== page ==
History Of The Pluginmanifesto Film Movement

The PluginManifesto Film Movement has been around since 2010, though the idea was born in 1999. Since then, it has been an inspirational resource sharing and educating ideas that have propelled a community of independent filmmakers to further heights.

Described as “the movement of film in the digital age,” The PluginManifesto Film Movement Manifesto is a rallying cry for independents filmmakers to push their craft and art to new levels. It’s a call to arms to filmmakers who wish to break free of the bonds of traditional filmmaking and embrace the potential of digital cinema tools.

The movement promotes a DIY (do-it-yourself) ethic which was popularized by punk rock music, skateboarding, and graffiti art, among others. It’s about being unconventional and not following the rules or “playing it safe” when approaching a problem or project.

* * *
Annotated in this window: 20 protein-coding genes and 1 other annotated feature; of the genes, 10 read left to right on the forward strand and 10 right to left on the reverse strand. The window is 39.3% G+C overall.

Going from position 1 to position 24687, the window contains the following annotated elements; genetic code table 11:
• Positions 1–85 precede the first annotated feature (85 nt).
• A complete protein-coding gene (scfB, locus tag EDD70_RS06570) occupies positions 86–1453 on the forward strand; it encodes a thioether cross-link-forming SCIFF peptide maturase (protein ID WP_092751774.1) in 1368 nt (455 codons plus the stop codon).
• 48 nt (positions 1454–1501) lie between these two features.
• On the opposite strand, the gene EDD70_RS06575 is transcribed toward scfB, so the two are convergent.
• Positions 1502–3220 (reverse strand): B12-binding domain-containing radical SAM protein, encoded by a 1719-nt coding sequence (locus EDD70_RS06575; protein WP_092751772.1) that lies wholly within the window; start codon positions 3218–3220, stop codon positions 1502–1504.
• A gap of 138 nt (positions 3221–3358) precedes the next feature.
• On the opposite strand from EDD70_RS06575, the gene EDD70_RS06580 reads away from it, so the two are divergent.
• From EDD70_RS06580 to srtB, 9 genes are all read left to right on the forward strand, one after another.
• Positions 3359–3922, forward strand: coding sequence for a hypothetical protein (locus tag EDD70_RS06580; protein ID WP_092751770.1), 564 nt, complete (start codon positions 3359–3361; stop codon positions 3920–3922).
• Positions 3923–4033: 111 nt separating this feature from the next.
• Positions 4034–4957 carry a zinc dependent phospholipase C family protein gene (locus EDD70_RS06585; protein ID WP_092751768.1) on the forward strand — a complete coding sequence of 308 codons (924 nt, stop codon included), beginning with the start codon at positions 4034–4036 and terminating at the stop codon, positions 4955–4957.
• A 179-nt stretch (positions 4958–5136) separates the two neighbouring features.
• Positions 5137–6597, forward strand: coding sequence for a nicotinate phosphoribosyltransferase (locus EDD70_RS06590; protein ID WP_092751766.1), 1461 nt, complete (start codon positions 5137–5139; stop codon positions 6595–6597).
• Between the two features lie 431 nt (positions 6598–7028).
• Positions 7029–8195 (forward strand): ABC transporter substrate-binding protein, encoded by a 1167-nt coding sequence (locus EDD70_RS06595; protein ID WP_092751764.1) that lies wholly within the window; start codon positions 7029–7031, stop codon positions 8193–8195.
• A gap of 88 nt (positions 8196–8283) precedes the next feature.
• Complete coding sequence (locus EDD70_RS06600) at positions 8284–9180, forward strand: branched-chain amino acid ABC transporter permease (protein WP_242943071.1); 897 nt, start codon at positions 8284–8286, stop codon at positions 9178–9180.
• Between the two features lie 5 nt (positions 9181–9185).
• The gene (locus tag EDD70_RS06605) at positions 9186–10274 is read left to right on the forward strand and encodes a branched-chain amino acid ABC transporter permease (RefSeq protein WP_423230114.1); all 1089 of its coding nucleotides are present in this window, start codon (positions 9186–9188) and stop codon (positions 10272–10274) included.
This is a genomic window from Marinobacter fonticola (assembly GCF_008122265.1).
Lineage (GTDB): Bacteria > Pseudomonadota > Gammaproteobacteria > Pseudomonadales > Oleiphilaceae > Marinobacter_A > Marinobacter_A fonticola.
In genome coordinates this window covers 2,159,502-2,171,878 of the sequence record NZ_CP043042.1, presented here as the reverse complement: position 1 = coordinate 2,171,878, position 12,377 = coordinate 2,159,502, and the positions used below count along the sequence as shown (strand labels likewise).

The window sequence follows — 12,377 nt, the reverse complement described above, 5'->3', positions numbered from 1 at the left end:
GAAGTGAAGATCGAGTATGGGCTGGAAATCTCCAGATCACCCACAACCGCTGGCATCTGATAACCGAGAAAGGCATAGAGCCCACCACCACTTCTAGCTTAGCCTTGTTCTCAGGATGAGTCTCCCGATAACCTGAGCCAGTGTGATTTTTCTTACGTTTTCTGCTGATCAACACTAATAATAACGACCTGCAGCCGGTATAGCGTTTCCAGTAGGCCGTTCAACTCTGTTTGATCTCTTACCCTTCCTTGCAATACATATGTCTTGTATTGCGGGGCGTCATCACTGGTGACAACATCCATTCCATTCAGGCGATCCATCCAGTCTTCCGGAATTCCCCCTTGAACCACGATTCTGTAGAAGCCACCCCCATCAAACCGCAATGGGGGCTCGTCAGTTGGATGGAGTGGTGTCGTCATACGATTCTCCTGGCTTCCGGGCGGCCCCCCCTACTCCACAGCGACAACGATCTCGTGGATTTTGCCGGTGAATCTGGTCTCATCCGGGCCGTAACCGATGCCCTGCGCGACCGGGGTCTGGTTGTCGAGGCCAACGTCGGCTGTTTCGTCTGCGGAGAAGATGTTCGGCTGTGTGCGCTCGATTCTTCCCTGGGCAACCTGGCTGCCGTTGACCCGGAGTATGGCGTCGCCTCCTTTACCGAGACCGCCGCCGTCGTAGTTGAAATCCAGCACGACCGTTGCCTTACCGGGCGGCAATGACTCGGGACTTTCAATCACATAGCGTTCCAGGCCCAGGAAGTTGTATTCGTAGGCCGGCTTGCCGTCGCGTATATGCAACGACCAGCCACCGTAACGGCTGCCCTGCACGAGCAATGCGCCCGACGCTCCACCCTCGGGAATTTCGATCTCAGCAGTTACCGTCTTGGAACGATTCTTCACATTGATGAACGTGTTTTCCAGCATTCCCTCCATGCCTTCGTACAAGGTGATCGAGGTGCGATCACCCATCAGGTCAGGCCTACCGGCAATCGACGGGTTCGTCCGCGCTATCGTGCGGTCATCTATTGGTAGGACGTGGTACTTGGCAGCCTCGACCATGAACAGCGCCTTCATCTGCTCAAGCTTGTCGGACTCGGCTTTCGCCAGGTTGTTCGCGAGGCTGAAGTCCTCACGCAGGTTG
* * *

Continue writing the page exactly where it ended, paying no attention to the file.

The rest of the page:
The movement is a group of like-minded individuals from all over the world who are dedicated to the advancement of independent film making through the use of these new tools. It’s about pushing boundaries and breaking conventions in order for independent films to reach their full potential.

In short, it’s about making films that are more than just pictures and moving images on a screen; it’s about creating interactive art that can be experienced.

Essential Filmmakers Of The Pluginmanifesto Film Movement

No one really knows who the essential filmmakers of the Plugin Manifesto film movement are, and no one can really say what makes them so essential. Some enthusiasts believe that they have to be alive.